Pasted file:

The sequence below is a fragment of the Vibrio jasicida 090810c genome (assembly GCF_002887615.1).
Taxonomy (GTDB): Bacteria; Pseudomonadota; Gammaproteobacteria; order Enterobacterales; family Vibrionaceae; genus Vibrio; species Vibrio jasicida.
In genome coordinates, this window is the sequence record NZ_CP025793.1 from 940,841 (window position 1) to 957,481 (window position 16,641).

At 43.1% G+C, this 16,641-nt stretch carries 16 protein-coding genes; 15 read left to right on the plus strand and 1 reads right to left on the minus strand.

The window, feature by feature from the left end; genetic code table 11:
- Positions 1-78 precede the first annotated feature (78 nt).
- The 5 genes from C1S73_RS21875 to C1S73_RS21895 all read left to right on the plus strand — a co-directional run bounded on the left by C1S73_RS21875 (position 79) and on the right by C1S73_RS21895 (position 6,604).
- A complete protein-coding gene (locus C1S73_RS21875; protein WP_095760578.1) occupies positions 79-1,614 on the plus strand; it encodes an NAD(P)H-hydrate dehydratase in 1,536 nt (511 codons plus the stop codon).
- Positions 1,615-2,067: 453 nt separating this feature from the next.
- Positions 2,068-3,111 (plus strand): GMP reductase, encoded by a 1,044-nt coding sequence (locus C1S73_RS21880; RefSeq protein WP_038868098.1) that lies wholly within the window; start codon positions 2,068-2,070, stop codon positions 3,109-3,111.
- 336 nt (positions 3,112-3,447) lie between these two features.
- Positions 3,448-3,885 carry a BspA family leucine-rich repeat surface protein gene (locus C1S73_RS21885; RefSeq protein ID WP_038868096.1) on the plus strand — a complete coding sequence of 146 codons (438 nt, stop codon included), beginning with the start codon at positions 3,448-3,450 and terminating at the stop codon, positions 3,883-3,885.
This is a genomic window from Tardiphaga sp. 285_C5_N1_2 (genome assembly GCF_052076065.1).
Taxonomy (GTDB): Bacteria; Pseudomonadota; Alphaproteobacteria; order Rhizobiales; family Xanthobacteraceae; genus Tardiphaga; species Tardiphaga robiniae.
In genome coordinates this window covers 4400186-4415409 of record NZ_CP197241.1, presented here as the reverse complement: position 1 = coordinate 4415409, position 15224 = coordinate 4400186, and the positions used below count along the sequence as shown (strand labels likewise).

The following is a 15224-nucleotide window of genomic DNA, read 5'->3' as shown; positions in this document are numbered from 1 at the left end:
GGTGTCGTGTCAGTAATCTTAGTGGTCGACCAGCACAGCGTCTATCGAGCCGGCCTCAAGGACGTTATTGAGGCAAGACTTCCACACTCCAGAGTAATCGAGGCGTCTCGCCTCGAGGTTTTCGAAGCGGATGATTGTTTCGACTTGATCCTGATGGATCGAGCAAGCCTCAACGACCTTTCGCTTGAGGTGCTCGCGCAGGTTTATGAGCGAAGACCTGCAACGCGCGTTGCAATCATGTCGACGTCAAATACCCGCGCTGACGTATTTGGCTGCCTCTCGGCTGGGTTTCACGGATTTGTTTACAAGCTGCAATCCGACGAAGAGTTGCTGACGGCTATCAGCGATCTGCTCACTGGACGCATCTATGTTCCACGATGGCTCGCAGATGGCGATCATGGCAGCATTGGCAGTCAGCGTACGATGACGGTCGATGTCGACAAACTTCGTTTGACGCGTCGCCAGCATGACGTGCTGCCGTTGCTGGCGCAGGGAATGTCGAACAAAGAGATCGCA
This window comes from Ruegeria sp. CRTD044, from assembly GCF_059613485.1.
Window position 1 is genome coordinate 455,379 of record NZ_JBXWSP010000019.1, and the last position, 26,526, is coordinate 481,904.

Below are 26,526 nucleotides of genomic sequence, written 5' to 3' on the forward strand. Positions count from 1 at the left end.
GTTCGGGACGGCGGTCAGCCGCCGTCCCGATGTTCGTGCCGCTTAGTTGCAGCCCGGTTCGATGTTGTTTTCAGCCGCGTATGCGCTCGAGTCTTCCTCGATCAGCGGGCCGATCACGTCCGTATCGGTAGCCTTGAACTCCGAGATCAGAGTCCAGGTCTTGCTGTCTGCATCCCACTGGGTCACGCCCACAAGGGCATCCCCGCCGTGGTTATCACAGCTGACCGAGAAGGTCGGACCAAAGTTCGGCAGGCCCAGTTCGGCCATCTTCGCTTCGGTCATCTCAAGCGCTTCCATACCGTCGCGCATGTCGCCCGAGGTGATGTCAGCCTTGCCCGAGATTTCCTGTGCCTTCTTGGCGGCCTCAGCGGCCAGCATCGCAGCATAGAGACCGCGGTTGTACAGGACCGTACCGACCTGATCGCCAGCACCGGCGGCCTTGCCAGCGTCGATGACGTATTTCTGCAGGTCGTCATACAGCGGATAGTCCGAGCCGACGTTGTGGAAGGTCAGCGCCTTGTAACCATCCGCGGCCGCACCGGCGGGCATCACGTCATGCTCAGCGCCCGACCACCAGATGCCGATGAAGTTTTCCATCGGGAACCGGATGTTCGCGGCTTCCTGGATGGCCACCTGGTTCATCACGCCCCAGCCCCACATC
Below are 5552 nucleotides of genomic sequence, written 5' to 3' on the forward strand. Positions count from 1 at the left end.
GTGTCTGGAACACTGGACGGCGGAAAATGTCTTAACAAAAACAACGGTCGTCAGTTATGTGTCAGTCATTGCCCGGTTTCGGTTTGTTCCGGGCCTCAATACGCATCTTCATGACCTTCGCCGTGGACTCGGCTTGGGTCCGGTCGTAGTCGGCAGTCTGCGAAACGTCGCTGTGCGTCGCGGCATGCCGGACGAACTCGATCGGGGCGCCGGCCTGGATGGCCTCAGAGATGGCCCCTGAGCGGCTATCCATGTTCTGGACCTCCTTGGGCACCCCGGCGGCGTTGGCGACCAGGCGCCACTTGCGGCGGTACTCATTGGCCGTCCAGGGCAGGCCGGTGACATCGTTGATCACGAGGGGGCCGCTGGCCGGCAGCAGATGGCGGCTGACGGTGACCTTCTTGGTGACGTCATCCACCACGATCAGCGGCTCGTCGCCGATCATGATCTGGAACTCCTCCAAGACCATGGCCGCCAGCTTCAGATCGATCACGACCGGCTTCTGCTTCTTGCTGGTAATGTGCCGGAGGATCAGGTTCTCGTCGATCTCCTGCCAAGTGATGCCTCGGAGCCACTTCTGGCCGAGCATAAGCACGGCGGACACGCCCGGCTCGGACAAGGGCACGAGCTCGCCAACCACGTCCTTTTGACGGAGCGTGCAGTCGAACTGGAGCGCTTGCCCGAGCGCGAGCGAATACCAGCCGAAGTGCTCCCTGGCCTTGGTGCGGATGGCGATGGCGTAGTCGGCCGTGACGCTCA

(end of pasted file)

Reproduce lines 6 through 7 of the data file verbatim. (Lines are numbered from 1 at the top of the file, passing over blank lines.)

- Positions 1-78 precede the first annotated feature (78 nt).
- The 5 genes from C1S73_RS21875 to C1S73_RS21895 all read left to right on the plus strand — a co-directional run bounded on the left by C1S73_RS21875 (position 79) and on the right by C1S73_RS21895 (position 6,604).